REST API Design: Maintaining an API Style Guide

In a microservices architecture it is important to independently develop, run and deploy microservices.
However, it is beneficial for the services to be similar enough so that working on many services is seamless for developers.
That means similar deployment strategies, development frameworks and so on. This is why Starter Kits are so useful.
A common approach also makes work across teams much smoother.

An API style guide helps another dimension of this: API design consistency.

For example, suppose have a client library function which depends on a date field. It is much more re-usable across the company if we know all microservices should expose date fields in Unix epoch time with milliseconds or another standard format. When a new microservice is being integrated, we can quickly re-use this function with a new date field without having to figure our or potentially parse a new date format just for this service.

Of course, generally an API should follow good REST principles like well-defined resources and sub-resources, but the more we get into details the more can be spelled out and adopted as convention. Just how far REST principles themselves are taken can be an organization-wide convention.
Further, many details are independent of REST and fully up to the designer; this is where consistency across an organization really helps.

The API Style Guide could be a document on the internal API Developer Portal or other API hub, or simply a wiki or Confluence document.

The following elements are useful to document in an API Style Guide. This is not an exhaustive list.

Resource Naming

For example: use plurals with camel-case or plurals with dashes (e.g. /myResources or /my-resources)

Identifier Format

Example: Use UUID for all IDs or simply integers.
Include canonical IDs for all returned resources under the field “id”.

Date Formats

Example: Use Unix epoch time with milliseconds (or without milliseconds).

Date Field Naming and Human-Readable Versions

For example, always use the convention: “createdAt”, “modifiedAt”.
If these are in Epoch time, a human readable version could be “createdAtPretty”.
See this post for more details.

Slug Fields

Example: always provide a slug name or identifier for items.
See this post for more details.

Header Conventions

E.g.: Use headers named ‘Custom-Header’ or ‘X-Custom-Header’ (although this style is technically deprecated).

Content-type Headers

Always return the proper content-type header like “application/json”.

Controlling Response Format and Language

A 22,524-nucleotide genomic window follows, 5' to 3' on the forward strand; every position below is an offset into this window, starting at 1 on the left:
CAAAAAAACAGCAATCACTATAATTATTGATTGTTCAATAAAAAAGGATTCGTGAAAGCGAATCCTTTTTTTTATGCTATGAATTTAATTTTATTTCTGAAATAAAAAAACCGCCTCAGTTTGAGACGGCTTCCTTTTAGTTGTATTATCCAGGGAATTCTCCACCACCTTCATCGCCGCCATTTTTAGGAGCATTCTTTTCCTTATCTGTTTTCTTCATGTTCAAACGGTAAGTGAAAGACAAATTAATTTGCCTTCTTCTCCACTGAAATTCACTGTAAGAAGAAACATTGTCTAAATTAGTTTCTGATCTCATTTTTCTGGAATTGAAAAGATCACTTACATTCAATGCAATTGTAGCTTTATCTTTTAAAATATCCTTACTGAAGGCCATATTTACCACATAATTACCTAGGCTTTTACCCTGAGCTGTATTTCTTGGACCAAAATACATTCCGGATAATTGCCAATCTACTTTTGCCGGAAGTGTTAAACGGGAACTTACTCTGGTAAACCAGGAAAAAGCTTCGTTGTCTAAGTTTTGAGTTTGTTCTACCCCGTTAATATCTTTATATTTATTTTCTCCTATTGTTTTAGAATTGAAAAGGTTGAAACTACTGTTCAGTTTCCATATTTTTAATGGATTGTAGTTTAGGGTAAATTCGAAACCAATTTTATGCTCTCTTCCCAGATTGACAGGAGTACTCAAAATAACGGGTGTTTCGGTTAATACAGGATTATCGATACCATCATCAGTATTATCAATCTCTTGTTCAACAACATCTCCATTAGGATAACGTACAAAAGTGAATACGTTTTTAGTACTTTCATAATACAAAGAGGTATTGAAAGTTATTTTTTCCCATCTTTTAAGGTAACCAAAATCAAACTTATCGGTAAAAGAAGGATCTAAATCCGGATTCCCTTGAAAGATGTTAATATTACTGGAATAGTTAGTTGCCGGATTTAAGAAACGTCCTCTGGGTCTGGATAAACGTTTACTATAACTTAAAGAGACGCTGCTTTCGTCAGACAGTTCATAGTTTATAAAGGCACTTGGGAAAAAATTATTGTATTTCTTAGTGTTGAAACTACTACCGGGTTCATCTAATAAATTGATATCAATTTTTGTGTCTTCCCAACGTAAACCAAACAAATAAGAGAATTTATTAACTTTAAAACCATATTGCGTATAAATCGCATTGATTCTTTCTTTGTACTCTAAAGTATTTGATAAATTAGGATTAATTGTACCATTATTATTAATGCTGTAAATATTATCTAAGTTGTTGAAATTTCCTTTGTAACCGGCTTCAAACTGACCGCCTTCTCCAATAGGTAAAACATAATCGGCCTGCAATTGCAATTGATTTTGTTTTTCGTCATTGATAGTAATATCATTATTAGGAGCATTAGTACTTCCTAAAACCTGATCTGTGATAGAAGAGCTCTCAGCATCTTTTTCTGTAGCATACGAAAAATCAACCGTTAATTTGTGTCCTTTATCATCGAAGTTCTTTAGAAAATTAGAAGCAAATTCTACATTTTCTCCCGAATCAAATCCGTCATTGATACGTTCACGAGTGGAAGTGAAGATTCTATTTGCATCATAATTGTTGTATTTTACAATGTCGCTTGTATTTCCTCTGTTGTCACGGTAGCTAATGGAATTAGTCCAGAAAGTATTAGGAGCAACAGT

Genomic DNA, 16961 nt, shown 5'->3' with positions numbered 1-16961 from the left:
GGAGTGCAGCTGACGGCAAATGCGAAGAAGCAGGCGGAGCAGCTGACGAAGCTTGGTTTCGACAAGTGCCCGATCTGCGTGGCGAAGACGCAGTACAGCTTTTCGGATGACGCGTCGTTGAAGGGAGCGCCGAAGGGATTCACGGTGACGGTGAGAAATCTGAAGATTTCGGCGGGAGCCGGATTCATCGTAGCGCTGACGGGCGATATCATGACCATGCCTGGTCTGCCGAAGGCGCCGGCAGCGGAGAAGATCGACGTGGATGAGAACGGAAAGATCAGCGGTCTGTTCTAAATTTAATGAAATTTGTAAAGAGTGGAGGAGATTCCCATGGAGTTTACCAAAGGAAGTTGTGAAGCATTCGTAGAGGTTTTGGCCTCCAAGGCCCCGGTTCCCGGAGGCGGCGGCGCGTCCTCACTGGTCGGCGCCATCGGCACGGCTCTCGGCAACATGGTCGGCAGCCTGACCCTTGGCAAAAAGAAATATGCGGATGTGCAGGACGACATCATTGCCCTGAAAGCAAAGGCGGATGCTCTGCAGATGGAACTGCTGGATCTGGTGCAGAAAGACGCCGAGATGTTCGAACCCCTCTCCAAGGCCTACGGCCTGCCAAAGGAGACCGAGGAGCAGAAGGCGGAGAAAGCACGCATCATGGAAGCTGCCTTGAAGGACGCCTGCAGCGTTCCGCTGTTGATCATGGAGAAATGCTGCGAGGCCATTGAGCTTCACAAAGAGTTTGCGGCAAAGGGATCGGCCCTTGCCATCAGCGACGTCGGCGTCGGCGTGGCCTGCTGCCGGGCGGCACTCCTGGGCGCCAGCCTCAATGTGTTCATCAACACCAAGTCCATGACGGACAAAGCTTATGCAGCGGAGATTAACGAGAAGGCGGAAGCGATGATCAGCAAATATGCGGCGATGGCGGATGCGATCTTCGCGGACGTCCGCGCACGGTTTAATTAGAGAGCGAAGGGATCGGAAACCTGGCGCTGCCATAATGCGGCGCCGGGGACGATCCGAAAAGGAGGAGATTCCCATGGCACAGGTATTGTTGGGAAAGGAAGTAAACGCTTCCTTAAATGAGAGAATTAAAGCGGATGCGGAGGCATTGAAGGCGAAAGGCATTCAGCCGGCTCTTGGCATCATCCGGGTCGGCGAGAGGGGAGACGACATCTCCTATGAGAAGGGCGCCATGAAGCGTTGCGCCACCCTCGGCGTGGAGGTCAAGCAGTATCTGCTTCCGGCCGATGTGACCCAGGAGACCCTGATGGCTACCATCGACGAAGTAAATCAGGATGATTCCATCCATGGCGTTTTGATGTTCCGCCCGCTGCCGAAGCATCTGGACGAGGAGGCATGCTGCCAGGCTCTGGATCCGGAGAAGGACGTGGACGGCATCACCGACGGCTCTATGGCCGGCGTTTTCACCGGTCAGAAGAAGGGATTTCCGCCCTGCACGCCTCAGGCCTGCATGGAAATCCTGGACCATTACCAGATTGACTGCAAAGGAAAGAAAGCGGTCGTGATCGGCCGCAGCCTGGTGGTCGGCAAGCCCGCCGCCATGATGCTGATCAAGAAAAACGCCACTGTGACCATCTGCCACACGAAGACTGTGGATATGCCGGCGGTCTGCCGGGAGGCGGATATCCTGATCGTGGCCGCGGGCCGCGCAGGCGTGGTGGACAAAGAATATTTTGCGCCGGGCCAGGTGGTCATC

For example, use the Accept header to request specific data formats like JSON or XML. Another example: use the Accept-Language header to request responses in different languages like English and French.

Conventions for Descriptive Metadata for Lists

The style in which metadata about lists is returned along with list results is a key design decision.
Suppose for our resource /items we also want to know the number of items returned.

We can use a custom header:

Element-Count: 5

Or we can return a top level object and return the items as a field:

  "itemCount": 5,
  "items": [ ... ]

Such a design decision is very difficult to change once clients depend on the API and start requiring data about the list itself.
We can avoid API versioning and inconsistency by adopting a standard approach in a style guide across the company.

Documentation Approach

We can have a convention on documentation. For example, all services should expose documentation on /docs as OpenAPI (Swagger).

HTTP Status Codes

These should be consistent across most APIs, but we can write down some conventions. For example: a successful update request to a resource should respond with 204 No Content and no body.

Error Response Format

For example, all errors must be in a standard format like the sample below, including a documentation link:

  "code": "123",
  "message": "Error message",
  "link": "https://documentation-link"

Hypermedia Element Conventions

If services use any hypermedia elements, these could be standardized in the style guide.
For example, for linking to related resources we could specify using HAL links.

Again, this is definitely not an exhaustive list. Any aspect of microservice API design can be written down as a convention in an API Style Guide, making such a guide an asset for Developer Experience both for API developers as well as API consumers.